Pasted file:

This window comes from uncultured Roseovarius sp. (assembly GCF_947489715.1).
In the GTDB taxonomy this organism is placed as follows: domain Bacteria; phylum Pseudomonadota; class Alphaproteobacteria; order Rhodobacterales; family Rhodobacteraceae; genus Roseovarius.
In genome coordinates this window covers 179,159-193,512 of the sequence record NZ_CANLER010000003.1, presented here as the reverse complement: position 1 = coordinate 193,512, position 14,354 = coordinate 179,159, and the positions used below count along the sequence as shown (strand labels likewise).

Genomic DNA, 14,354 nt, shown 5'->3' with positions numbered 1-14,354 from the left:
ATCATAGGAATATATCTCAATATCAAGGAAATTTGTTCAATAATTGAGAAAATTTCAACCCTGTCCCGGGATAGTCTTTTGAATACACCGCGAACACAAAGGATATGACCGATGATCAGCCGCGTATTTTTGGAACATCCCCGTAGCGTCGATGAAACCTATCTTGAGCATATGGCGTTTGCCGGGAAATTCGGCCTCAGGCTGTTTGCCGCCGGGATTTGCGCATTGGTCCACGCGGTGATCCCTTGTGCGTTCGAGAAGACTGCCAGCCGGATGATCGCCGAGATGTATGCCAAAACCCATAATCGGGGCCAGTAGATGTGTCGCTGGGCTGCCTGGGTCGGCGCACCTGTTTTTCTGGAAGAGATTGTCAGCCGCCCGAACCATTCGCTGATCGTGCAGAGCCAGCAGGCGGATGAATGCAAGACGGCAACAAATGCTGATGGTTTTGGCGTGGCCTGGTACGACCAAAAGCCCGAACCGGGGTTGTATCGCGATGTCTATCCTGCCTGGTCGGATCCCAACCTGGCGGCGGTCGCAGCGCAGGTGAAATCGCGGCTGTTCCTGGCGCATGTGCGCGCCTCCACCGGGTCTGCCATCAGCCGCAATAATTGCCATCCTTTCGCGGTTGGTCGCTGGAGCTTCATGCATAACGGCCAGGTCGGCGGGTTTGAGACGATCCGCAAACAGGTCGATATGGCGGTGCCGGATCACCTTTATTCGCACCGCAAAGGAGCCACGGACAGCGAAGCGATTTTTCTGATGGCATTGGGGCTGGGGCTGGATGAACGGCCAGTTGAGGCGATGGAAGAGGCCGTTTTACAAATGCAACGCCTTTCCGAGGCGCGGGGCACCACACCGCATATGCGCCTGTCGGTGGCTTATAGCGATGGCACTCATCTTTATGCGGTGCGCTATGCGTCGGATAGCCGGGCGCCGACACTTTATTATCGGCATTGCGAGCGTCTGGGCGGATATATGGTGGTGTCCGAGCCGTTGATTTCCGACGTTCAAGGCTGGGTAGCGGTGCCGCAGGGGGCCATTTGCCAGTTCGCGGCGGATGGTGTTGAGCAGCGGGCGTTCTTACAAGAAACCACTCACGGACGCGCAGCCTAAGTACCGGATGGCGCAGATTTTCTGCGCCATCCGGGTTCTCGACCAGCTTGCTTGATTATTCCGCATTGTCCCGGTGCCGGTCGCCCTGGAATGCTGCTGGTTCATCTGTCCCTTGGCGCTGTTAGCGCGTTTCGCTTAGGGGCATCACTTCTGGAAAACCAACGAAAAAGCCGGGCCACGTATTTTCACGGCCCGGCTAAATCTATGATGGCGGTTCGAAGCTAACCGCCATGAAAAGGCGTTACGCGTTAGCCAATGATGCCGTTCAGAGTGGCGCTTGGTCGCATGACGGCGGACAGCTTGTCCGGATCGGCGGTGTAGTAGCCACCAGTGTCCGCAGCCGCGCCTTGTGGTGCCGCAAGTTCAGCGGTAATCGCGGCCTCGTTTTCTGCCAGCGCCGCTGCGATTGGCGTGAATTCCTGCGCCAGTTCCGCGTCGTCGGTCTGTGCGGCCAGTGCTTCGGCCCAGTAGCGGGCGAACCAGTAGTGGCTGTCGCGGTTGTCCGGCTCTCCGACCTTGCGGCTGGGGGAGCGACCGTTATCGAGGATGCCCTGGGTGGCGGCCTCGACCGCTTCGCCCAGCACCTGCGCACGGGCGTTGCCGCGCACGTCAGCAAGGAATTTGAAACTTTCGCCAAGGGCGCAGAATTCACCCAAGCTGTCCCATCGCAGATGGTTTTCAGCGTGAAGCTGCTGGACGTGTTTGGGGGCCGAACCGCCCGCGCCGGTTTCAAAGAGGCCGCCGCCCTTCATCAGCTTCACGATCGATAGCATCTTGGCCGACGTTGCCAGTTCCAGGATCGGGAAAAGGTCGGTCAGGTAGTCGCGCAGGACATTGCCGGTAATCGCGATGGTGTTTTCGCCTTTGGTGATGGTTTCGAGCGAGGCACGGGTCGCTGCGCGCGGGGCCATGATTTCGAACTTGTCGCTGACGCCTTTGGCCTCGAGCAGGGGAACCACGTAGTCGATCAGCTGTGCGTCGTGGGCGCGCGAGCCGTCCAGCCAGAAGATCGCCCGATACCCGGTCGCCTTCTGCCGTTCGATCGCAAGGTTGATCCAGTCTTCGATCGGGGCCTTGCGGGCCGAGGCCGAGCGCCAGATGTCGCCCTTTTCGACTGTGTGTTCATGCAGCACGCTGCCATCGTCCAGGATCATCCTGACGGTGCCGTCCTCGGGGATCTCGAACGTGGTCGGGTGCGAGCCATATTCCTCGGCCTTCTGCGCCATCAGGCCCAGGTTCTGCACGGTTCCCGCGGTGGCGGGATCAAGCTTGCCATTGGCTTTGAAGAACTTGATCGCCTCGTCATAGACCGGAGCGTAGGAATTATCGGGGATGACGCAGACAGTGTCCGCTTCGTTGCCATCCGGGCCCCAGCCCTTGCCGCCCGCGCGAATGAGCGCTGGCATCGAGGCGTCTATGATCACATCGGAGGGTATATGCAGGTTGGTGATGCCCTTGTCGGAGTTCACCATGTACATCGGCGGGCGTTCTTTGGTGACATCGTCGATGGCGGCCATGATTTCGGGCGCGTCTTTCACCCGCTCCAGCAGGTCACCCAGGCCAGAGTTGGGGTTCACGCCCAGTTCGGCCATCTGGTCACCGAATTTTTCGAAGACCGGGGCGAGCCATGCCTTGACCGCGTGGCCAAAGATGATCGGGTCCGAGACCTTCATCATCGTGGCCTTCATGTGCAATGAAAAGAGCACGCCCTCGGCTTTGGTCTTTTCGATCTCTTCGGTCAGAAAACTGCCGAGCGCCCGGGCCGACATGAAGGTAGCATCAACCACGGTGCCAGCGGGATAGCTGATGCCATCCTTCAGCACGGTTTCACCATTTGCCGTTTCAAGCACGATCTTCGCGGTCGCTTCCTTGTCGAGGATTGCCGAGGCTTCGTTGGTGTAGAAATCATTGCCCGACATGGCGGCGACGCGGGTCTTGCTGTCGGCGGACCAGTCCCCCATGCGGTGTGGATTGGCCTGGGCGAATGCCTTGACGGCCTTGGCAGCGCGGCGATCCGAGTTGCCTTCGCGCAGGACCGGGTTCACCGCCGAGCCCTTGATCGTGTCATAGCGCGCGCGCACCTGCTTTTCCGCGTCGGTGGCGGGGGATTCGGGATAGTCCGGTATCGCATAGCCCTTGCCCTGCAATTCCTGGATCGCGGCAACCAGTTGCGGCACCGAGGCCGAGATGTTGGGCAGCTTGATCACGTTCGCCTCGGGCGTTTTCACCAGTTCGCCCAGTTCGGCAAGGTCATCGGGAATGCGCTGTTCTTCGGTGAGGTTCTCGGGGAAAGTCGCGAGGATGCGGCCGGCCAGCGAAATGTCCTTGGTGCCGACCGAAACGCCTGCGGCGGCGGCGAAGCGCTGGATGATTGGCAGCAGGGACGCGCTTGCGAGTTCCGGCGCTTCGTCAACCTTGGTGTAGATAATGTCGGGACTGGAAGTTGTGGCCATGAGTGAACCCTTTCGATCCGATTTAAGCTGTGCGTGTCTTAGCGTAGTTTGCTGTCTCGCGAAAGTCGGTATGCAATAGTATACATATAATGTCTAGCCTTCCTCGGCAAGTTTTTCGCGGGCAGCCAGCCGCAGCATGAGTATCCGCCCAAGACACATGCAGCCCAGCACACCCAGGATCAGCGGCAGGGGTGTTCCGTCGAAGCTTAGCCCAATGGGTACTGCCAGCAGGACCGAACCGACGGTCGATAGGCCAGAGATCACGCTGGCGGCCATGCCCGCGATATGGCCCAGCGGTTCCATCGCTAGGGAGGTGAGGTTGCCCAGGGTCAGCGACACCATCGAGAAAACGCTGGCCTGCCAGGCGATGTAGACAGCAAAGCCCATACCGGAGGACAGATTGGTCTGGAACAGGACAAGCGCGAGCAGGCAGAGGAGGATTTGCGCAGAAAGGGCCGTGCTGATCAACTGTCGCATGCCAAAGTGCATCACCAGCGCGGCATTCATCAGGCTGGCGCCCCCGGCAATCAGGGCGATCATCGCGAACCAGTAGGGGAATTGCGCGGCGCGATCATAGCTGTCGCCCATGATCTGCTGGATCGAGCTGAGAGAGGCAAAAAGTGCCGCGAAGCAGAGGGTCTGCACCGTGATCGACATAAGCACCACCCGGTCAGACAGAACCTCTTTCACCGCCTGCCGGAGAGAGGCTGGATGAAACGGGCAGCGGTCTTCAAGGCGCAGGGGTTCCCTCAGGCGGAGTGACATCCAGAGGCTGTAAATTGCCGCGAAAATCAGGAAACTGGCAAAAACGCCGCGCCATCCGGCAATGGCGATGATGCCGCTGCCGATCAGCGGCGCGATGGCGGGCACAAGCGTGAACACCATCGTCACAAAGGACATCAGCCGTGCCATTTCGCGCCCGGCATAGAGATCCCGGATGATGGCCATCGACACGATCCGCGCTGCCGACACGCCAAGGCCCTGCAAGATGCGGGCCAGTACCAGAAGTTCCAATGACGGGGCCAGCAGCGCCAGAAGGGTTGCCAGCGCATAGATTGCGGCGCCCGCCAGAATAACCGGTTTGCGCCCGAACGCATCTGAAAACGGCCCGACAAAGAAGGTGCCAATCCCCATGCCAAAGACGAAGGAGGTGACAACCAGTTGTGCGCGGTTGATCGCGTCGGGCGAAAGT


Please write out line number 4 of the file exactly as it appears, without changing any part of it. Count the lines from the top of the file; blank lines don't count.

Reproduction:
Genomic DNA, 14,354 nt, shown 5'->3' with positions numbered 1-14,354 from the left: